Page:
UCL Policy Lab


Can access to the Internet drive economic development?

26 May 2022

Jonas Hjort argues that access to the Internet can transform the economic opportunities in the developing world, but only if we get the strategy right.

Jonas Jort

Over the past twenty years, the Internet has increasingly been considered an economic development indicator. GDP growth in the developing world has coincided, along with other factors, with the rapid expansion of Internet connectivity. Roughly half the global population uses the Internet today, with access accelerating in low-income countries.

In this context, policymakers and academics consider the reverse question: can Internet access drive economic development? Theoretically speaking, Internet access may drive economic development both through supply-side and demand-side forces. For example, Internet connectivity can allow workers to carry out tasks more rapidly and to higher standards of quality. It may allow greater access to markets and services through e-commerce, especially in rural or remote regions.

There is growing empirical support for the notion that Internet access can improve the productivity of workers and firms. The expansion of Internet infrastructure is linked to workers being more likely to find employment and gain higher wages. Studies that consider Vietnam, Brazil and Nigeria suggest that this may especially be the case for female workers.

The productivity gains of Internet accessibility can arise through many underlying channels. Studies show that the implementation of the Internet into business practices can facilitate on the job training, but studies tracking educational attainment in students with Internet access find less promising results. As for firms, Internet access often allows companies to better leverage intangible technologies – i.e., organisational practices or management – to increase performance.

Studies suggest that firms with better Internet access sell more of their products and services (including rural-based firms that can expand their exporting operations), but there are also growing concerns in the literature that the rise of e-commerce platforms may be increasing consumption inequality.

A handful of studies have found evidence that the build-out of Internet infrastructure in Africa increased welfare as captured by incomes or consumption. But the evidence on policies targeting Internet use is less clear. An experiment in Kenya found that offering data packages to individuals who already had a phone contract did not augment their consumption or employment prospects. By contrast, a subsidising program in the United States did increase earnings and employment among low-income families: we may speculate that the value of the Internet depends on the broader social and economic context.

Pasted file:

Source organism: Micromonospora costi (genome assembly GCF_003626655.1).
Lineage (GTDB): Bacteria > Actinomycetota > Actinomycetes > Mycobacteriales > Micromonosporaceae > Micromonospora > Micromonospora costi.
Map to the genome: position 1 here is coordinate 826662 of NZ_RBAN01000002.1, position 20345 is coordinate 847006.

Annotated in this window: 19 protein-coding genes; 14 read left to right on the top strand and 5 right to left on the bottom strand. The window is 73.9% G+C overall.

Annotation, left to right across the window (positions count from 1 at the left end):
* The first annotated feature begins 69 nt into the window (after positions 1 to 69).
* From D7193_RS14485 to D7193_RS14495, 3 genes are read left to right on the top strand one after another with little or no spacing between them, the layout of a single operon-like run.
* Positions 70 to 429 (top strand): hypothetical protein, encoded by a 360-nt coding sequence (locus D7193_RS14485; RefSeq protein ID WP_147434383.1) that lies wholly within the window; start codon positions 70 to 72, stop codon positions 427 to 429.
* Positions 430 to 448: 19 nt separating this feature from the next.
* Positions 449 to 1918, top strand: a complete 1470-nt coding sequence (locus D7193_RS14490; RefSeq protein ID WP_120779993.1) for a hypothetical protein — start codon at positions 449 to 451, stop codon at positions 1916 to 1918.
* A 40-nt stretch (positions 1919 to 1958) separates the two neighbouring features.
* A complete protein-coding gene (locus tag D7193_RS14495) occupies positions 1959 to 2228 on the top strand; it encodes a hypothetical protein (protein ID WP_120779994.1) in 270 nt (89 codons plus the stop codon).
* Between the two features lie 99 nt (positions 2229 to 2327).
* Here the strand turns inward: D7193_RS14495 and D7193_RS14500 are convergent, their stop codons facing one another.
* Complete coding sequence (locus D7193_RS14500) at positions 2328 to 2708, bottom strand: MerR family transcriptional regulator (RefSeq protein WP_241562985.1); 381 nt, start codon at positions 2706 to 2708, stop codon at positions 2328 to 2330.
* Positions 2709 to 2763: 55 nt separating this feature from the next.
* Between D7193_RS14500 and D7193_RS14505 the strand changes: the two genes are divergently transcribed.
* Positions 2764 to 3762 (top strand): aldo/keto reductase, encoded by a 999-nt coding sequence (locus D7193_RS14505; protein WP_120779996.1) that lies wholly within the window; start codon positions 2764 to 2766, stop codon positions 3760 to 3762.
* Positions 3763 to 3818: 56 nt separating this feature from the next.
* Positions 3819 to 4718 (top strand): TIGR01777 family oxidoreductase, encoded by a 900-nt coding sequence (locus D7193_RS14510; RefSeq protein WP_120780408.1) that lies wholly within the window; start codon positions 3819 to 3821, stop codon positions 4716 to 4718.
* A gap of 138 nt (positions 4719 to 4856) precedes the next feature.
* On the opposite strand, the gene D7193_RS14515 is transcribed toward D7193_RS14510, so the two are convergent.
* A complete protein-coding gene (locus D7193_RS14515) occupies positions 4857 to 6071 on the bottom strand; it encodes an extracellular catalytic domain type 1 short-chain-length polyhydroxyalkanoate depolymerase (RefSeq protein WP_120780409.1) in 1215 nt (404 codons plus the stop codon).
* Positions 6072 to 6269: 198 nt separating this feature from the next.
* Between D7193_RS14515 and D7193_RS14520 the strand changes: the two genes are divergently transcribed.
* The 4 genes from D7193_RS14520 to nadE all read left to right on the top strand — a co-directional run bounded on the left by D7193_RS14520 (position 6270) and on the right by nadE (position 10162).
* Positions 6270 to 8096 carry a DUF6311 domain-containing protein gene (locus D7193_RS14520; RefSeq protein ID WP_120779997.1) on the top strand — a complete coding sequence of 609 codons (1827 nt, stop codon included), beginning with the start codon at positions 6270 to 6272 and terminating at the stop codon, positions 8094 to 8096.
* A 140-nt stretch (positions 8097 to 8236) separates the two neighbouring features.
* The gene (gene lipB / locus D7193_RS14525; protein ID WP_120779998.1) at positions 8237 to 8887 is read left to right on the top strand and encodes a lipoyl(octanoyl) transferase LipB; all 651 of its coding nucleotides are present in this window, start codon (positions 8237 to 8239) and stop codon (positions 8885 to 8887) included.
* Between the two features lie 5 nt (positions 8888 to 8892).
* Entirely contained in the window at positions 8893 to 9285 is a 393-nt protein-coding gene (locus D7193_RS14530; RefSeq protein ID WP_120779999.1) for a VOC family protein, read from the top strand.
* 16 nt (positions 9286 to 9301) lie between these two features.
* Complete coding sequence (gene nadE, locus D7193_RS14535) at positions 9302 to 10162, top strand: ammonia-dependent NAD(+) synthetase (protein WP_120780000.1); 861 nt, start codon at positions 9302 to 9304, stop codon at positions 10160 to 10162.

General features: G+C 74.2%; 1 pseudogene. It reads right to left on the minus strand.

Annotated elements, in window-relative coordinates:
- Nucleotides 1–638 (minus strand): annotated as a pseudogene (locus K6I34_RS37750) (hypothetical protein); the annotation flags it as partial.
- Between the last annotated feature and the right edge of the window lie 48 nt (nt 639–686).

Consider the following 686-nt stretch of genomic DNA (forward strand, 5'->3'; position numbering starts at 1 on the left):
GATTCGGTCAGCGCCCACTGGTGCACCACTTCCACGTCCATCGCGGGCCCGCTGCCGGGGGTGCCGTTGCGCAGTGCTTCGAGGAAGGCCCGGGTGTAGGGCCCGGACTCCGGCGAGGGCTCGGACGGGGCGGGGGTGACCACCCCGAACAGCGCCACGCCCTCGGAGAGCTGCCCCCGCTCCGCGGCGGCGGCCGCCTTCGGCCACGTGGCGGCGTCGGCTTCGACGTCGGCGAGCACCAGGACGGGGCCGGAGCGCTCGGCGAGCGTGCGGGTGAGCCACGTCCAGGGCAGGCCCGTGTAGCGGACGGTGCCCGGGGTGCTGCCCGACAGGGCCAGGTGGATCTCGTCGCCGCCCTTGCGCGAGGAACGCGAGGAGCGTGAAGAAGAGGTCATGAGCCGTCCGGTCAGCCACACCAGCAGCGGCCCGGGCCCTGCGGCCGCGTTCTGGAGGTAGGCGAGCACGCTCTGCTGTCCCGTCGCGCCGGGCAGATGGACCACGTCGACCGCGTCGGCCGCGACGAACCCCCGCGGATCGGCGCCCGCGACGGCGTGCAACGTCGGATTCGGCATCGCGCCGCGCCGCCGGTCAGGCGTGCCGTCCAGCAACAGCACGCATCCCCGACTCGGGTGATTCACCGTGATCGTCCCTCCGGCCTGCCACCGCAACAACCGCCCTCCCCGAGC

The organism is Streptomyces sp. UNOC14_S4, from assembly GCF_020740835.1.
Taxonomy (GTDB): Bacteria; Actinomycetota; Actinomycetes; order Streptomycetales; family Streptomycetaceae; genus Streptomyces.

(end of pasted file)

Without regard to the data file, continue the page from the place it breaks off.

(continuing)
The research into economic benefits of Internet access in the developing world will pursue exciting research avenues as we understand more about the contextual determinants of the skill bias of internet technology; as we learn how the impact of multinationals changes with Internet connectivity; how the technology influences firms’ organisational choices, and thereby the type and extent of production that will take place in these countries; as we isolate the channels through which the Internet affects firms’ productivity; and when Internet connectivity helps students learning in school and when it does not.

We know today that Internet access tends to lead to greater economic activity and other beneficial impacts in many developing country contexts, though not all. Policymakers should complement their understanding of the broader research into the economic benefits of Internet connectivity with local and practical knowledge of the regional context when considering their reform agendas.

The evidence tends toward the suggestion that it is better for policymakers in developing countries to focus on building and expanding Internet infrastructure across a country rather than subsidising its use in areas that already have accessibility.

References to all mentioned studies and further analysis can be found here.

Dr Jonas Hjort is Professor of Economics.